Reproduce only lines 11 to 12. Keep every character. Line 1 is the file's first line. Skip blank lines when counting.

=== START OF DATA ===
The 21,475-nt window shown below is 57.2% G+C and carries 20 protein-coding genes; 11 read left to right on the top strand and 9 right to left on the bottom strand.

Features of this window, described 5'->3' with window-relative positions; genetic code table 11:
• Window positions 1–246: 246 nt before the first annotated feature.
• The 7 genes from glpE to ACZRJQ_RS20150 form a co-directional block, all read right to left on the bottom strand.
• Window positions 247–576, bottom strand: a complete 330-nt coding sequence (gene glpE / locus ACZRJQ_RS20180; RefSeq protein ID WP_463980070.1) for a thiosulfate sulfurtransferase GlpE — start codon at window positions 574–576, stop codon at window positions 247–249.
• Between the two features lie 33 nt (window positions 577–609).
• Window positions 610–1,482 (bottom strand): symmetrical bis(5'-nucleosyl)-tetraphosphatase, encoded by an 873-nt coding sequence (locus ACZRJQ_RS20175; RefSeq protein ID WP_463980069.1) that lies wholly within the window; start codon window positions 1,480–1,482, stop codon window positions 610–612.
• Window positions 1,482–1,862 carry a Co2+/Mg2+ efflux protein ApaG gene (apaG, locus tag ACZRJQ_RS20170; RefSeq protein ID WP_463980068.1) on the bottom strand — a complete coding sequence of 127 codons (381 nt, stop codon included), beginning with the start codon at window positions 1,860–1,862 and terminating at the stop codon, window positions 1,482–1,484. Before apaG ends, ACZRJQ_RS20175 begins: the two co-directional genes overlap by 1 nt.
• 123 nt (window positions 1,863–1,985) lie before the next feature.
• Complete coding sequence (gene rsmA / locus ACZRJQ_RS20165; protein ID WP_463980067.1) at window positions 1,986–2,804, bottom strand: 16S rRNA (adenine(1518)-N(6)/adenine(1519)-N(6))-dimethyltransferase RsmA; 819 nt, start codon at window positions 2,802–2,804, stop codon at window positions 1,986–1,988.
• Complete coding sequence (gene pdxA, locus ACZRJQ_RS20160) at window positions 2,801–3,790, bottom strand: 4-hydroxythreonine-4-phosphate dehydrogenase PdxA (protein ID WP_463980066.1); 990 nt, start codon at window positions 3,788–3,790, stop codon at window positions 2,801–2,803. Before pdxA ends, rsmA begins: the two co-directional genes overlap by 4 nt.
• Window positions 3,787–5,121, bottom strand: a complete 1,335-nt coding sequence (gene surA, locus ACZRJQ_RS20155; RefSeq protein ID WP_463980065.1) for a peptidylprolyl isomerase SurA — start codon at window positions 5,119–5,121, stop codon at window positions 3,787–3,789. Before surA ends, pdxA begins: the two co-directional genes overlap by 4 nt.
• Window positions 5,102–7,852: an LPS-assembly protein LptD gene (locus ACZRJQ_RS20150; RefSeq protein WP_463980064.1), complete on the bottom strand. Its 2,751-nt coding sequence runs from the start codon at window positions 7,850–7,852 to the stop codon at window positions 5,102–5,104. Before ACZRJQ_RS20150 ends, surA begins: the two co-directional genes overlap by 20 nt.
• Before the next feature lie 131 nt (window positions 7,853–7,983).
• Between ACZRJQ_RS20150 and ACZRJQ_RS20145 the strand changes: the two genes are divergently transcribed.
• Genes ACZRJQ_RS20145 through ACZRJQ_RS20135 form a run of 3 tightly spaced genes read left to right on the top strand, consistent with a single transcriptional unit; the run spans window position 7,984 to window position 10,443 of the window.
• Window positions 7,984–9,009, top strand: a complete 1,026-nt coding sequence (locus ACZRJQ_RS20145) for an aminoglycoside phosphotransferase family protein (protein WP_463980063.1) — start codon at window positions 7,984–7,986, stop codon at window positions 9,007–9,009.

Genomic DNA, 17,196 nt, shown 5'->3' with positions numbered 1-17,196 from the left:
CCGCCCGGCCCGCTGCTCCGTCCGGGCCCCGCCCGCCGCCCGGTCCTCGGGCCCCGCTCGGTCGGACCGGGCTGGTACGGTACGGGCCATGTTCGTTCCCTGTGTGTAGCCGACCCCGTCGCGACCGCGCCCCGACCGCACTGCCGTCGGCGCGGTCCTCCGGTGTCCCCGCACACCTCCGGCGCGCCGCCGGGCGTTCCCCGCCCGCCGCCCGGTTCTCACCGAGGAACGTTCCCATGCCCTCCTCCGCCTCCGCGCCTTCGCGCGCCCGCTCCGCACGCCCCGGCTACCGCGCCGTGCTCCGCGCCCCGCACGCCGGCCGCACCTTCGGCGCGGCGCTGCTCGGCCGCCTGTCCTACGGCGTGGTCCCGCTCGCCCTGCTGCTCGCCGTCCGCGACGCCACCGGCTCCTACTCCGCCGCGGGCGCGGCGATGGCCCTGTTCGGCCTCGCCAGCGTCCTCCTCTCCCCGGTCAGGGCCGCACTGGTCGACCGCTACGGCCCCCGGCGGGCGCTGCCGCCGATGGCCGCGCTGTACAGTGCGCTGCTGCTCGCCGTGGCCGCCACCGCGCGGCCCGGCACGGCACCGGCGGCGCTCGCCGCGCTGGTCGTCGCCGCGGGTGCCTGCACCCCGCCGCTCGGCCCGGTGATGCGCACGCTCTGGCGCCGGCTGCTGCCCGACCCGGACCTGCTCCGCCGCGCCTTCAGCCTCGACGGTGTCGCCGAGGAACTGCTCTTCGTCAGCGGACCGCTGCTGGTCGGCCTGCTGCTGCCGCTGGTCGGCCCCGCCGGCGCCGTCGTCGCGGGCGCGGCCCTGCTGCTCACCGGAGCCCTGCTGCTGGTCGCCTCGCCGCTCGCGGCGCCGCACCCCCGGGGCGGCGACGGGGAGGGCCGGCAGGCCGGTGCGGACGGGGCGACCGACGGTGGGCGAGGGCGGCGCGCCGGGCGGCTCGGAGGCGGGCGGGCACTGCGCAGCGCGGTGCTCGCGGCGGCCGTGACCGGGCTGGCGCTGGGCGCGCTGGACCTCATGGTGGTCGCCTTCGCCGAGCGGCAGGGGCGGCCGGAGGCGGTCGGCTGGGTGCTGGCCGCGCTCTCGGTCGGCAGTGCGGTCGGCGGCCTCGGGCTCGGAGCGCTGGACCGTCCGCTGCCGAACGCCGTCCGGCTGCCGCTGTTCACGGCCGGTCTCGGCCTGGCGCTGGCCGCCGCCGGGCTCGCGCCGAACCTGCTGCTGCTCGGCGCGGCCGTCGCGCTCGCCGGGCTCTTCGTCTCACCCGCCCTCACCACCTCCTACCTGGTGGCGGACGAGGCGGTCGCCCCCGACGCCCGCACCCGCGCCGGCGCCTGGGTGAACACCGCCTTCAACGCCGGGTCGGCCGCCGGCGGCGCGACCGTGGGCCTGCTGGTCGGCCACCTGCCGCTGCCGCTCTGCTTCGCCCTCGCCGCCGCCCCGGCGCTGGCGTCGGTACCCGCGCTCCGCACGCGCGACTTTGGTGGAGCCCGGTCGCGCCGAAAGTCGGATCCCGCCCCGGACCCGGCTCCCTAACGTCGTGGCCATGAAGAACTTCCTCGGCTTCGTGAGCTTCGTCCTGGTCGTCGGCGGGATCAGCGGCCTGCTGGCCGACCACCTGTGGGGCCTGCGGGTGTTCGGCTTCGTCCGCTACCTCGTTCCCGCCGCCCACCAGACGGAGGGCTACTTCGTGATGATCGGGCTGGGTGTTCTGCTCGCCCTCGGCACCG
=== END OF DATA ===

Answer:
• Complete coding sequence (gene pdxA, locus ACZRJQ_RS20160) at window positions 2,801–3,790, bottom strand: 4-hydroxythreonine-4-phosphate dehydrogenase PdxA (protein ID WP_463980066.1); 990 nt, start codon at window positions 3,788–3,790, stop codon at window positions 2,801–2,803. Before pdxA ends, rsmA begins: the two co-directional genes overlap by 4 nt.
• Window positions 3,787–5,121, bottom strand: a complete 1,335-nt coding sequence (gene surA, locus ACZRJQ_RS20155; RefSeq protein ID WP_463980065.1) for a peptidylprolyl isomerase SurA — start codon at window positions 5,119–5,121, stop codon at window positions 3,787–3,789. Before surA ends, pdxA begins: the two co-directional genes overlap by 4 nt.